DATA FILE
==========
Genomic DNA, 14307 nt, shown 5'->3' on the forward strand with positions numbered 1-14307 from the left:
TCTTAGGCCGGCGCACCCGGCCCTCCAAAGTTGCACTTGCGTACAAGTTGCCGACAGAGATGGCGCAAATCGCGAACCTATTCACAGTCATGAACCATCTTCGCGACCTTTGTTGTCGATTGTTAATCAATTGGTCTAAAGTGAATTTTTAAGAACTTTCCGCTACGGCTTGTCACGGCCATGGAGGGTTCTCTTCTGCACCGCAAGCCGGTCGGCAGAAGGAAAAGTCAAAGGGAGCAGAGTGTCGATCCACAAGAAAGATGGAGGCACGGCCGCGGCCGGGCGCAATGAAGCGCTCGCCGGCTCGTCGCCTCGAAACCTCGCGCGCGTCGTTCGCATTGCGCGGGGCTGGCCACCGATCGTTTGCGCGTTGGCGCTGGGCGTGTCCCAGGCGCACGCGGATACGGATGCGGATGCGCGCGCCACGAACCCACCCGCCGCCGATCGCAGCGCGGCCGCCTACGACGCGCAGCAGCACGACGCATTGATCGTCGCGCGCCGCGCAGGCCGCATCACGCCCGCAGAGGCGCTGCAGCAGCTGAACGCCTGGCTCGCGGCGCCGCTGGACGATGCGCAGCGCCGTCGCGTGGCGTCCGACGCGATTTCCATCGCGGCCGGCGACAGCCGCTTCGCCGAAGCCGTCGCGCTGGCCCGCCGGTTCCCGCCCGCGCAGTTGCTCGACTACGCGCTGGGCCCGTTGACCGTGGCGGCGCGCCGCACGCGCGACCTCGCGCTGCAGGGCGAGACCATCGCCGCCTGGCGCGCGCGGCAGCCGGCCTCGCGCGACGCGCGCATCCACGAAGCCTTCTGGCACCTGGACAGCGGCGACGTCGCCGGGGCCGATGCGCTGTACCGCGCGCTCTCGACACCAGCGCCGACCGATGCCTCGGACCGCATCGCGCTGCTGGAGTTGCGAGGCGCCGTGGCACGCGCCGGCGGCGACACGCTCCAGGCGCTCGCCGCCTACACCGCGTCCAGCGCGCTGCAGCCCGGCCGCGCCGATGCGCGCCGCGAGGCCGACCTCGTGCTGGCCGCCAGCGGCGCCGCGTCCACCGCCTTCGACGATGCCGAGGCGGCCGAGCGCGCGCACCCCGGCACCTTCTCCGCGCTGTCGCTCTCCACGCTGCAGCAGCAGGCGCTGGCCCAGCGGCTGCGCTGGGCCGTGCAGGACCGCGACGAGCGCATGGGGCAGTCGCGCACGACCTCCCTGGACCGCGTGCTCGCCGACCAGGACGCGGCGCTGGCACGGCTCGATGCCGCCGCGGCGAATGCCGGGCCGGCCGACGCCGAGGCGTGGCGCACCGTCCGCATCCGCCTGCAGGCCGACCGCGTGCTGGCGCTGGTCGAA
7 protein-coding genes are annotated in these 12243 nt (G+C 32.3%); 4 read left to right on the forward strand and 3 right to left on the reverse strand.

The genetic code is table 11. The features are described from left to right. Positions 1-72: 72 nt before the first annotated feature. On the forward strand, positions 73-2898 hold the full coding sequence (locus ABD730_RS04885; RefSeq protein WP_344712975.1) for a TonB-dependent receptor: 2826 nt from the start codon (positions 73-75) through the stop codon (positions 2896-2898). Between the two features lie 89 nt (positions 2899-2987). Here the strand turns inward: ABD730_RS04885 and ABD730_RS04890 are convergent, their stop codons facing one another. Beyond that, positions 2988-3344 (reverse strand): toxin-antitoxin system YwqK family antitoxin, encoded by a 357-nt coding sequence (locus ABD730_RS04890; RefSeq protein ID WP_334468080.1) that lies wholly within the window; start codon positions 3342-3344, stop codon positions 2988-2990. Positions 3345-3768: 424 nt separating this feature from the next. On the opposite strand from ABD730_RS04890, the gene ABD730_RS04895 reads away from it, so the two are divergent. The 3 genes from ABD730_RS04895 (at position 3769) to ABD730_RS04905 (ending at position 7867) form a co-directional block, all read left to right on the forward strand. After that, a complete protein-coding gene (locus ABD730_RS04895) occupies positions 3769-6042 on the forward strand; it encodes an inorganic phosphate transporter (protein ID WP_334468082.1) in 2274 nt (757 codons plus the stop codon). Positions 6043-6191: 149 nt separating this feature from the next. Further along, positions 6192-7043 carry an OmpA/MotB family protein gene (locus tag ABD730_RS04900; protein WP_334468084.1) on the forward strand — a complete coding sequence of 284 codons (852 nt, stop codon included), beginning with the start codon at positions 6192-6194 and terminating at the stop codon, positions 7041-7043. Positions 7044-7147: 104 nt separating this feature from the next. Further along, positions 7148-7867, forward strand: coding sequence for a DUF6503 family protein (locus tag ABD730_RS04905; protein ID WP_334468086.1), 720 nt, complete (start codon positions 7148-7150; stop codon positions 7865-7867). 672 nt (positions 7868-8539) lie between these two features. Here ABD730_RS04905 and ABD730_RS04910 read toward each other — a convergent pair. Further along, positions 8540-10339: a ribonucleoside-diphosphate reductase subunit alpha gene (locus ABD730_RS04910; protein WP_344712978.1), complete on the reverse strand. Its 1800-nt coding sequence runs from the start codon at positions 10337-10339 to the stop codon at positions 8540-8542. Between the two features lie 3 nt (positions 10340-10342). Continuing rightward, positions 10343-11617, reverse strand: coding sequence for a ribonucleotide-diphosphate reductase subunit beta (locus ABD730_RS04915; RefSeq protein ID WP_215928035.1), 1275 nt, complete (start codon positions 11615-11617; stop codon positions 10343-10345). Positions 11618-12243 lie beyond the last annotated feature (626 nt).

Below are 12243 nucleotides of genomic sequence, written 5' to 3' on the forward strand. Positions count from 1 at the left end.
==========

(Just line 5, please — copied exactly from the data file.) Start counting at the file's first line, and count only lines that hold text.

Below are 12243 nucleotides of genomic sequence, written 5' to 3' on the forward strand. Positions count from 1 at the left end.